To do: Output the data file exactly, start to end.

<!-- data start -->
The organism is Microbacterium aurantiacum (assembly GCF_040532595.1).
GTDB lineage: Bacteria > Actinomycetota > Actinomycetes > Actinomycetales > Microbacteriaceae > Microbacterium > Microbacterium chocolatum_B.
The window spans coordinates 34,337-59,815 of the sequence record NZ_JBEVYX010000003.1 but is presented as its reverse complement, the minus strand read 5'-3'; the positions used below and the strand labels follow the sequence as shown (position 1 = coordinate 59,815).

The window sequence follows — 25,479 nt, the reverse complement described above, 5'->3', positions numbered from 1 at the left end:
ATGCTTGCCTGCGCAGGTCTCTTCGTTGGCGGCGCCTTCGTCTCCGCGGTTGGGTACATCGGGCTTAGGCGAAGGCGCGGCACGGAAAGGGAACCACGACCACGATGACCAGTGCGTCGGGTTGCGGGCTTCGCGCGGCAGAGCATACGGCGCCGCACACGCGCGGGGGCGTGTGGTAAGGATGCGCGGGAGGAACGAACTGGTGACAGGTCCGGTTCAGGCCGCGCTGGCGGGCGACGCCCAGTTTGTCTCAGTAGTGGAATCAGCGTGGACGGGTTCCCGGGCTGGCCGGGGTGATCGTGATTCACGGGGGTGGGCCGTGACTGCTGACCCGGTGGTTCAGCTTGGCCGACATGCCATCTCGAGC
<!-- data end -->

The organism is Microbacterium aurantiacum (assembly GCF_040532595.1).
GTDB lineage: Bacteria > Actinomycetota > Actinomycetes > Actinomycetales > Microbacteriaceae > Microbacterium > Microbacterium chocolatum_B.
The window spans coordinates 34,337-59,815 of the sequence record NZ_JBEVYX010000003.1 but is presented as its reverse complement, the minus strand read 5'-3'; the positions used below and the strand labels follow the sequence as shown (position 1 = coordinate 59,815).

The window sequence follows — 25,479 nt, the reverse complement described above, 5'->3', positions numbered from 1 at the left end:
ATGCTTGCCTGCGCAGGTCTCTTCGTTGGCGGCGCCTTCGTCTCCGCGGTTGGGTACATCGGGCTTAGGCGAAGGCGCGGCACGGAAAGGGAACCACGACCACGATGACCAGTGCGTCGGGTTGCGGGCTTCGCGCGGCAGAGCATACGGCGCCGCACACGCGCGGGGGCGTGTGGTAAGGATGCGCGGGAGGAACGAACTGGTGACAGGTCCGGTTCAGGCCGCGCTGGCGGGCGACGCCCAGTTTGTCTCAGTAGTGGAATCAGCGTGGACGGGTTCCCGGGCTGGCCGGGGTGATCGTGATTCACGGGGGTGGGCCGTGACTGCTGACCCGGTGGTTCAGCTTGGCCGACATGCCATCTCGAGC